Ms Shandu added that the settlement order would address the procedural sale of the site, which is that the government failed to comply with various legal requirements that would have facilitated real participation. “What we are asking for is not new, this is done in world-class cities all over the world. We need to move forward with the times and we need to use our land. We want to see an integrated city that doesn’t bow to the segregated city that we inherited from the past.”

However, Ms Shandu added that there was so much more that needed to be done. “We need a strong commitment form provincial government to say what it is going to do to provide affordable housing in the city. Identify those pockets of land and implement those plans with a budget and a timeline so that we can see the houses and people moving in, in the near future.”

Lawyers from Ndifuna Ukwazi Law Centre, acting for Reclaim the City supporters, accepted an offer from Premier Helen Zille, the provincial Department of Transport and Public Works and the Phyllis Jowell School (PJS).

A Reclaim the City statement last week said: “In effect, province has admitted that it failed to comply with the legal requirements in the sale of state land. Province has agreed to rewind the clock to a moment in time before the sale of Tafelberg and reopens a 21-day period for public comment and objection. This time the provincial cabinet and Ms Zille will review objections and make a final decision as to whether to go ahead or to cancel the proposed sale.”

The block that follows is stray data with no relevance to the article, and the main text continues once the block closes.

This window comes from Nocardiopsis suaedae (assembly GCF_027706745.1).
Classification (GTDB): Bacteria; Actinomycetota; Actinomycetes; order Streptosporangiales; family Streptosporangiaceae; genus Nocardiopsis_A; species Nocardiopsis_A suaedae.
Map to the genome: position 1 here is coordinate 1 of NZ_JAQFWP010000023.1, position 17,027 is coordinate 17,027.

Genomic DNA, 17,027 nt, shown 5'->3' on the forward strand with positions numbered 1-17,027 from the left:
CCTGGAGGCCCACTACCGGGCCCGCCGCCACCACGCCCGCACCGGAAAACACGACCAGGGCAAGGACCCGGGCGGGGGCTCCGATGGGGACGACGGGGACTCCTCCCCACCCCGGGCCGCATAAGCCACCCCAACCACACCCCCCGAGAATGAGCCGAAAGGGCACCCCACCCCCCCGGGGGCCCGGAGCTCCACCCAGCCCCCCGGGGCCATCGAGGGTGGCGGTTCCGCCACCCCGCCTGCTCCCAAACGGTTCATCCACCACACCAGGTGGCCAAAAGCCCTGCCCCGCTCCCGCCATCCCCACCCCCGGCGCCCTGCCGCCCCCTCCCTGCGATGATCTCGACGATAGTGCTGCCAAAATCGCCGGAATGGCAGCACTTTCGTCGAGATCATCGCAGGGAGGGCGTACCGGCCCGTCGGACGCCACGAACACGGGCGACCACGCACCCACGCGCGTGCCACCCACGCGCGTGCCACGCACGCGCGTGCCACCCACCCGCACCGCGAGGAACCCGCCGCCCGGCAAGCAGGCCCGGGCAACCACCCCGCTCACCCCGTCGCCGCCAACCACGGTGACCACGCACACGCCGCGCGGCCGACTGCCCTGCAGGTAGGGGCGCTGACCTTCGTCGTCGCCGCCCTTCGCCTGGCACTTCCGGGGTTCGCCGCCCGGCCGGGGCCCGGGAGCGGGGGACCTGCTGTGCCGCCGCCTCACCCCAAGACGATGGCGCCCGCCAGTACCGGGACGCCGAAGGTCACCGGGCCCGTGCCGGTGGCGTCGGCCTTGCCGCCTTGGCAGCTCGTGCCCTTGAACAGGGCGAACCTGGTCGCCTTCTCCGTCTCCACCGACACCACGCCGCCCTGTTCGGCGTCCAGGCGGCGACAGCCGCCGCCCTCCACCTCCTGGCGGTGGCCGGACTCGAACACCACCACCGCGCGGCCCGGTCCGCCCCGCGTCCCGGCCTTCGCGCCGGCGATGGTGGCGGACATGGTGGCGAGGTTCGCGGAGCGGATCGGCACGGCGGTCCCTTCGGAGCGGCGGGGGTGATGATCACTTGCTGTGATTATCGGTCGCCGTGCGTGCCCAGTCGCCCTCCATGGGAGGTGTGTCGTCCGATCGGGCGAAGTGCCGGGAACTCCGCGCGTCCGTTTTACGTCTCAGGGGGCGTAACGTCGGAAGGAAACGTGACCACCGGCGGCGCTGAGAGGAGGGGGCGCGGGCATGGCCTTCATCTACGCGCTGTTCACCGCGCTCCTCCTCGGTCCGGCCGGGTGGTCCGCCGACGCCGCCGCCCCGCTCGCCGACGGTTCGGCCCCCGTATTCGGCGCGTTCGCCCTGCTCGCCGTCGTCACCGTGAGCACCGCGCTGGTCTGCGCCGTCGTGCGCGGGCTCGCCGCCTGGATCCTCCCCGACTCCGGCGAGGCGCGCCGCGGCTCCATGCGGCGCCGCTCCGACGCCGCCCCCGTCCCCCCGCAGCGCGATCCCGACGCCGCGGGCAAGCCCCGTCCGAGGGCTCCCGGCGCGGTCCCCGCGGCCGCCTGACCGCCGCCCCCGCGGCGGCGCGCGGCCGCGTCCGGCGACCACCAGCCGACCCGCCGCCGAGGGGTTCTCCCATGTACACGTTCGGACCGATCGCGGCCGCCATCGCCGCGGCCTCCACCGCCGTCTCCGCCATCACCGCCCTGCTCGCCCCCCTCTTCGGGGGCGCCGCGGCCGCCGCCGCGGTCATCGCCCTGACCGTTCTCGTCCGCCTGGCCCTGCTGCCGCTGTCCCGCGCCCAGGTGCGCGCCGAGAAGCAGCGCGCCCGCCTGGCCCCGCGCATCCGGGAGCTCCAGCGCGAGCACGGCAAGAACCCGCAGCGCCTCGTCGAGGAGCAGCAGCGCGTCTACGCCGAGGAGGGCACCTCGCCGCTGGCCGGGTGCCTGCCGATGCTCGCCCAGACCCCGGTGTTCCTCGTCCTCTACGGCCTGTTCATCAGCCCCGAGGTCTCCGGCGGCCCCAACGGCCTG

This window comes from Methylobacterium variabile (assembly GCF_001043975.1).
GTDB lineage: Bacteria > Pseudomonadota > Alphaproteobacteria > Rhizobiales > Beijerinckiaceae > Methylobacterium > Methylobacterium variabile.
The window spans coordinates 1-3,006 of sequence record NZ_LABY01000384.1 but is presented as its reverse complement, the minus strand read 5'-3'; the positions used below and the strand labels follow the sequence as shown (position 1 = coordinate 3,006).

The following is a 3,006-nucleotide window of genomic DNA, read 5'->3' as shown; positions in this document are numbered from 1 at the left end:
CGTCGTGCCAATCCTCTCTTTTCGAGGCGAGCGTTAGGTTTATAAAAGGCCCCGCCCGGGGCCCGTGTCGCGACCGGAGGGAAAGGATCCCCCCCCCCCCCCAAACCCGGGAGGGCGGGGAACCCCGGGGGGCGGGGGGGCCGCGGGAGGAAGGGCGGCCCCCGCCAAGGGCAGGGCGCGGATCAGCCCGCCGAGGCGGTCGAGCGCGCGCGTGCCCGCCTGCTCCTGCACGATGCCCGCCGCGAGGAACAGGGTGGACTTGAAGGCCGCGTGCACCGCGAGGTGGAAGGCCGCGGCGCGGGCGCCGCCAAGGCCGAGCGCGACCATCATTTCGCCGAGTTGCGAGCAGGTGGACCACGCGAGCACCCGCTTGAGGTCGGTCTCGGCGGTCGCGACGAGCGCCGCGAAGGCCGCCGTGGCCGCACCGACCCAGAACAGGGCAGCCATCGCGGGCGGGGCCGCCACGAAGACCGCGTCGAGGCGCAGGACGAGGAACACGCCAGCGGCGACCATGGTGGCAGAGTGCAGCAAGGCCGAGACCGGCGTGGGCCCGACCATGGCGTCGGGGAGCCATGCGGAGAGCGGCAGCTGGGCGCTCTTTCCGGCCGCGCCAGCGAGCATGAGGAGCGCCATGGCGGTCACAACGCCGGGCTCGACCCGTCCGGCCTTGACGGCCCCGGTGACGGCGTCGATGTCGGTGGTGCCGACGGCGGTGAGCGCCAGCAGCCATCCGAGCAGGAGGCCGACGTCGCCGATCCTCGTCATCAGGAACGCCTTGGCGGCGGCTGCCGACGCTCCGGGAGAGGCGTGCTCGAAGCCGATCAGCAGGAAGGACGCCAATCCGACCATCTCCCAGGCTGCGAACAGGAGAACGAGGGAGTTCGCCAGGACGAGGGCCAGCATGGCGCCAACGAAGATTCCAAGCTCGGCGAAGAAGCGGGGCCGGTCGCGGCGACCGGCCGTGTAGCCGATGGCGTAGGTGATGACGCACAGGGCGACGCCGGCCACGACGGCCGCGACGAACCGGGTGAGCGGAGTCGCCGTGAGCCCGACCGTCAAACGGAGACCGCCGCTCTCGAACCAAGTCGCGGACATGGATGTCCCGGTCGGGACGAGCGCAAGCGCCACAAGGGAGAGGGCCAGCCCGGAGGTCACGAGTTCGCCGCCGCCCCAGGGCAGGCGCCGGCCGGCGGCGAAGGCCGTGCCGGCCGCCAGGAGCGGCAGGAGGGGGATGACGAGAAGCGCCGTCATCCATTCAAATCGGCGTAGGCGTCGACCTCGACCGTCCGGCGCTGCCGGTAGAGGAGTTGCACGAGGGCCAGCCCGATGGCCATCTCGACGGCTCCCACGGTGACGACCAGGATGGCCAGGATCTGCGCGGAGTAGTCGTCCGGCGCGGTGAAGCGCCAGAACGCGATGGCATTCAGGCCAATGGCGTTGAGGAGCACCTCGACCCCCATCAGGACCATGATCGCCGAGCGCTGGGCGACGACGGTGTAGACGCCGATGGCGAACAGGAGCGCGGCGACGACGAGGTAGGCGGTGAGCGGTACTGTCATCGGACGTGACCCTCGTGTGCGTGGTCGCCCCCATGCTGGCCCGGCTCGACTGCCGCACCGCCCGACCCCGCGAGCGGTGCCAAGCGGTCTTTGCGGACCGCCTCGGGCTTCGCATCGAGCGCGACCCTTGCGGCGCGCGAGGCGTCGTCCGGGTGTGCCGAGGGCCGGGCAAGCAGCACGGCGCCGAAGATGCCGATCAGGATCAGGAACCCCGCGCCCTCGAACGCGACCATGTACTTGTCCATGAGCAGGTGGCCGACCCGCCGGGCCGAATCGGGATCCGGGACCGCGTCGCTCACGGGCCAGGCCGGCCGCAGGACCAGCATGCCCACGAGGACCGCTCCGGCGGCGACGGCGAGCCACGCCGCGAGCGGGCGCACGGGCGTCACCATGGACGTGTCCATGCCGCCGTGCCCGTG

Ms Zille announced the news of the draft order in her latest newsletter, saying: “We are committed to ensuring that anyone who seeks an opportunity for comment should be able to have it taken into account, before the provincial government makes a rational decision about how best to utilise its assets to the best advantage of citizens. Last week, our government presented Ndifuna Ukwazi Law Centre and other applicants, with a draft order in the interdict they have launched against the proposed sale of the site.

“The order proposes that we reopen the public consultation process over the sale of the land. This effectively means we will publish fresh notices calling for comment on the proposed sale, as required in terms of the Western Cape Land Administration Act, and its regulations.

The provincial cabinet will then consider all submissions received following the fresh notices, and determine whether to proceed or withdraw from the sale agreement. Our government remains bound by our constitutional mandate of providing access to adequate housing, within available resources and the constitutional and legislative environment.”

Reclaim the City’s demands include that the province release all records regarding the decision to sell Tafelberg, the province commits to real participation, including a public hearing where people can make direct oral objections to the proposed sale of the Tafelberg site and that the province must commit to providing affordable housing on state land in the inner city.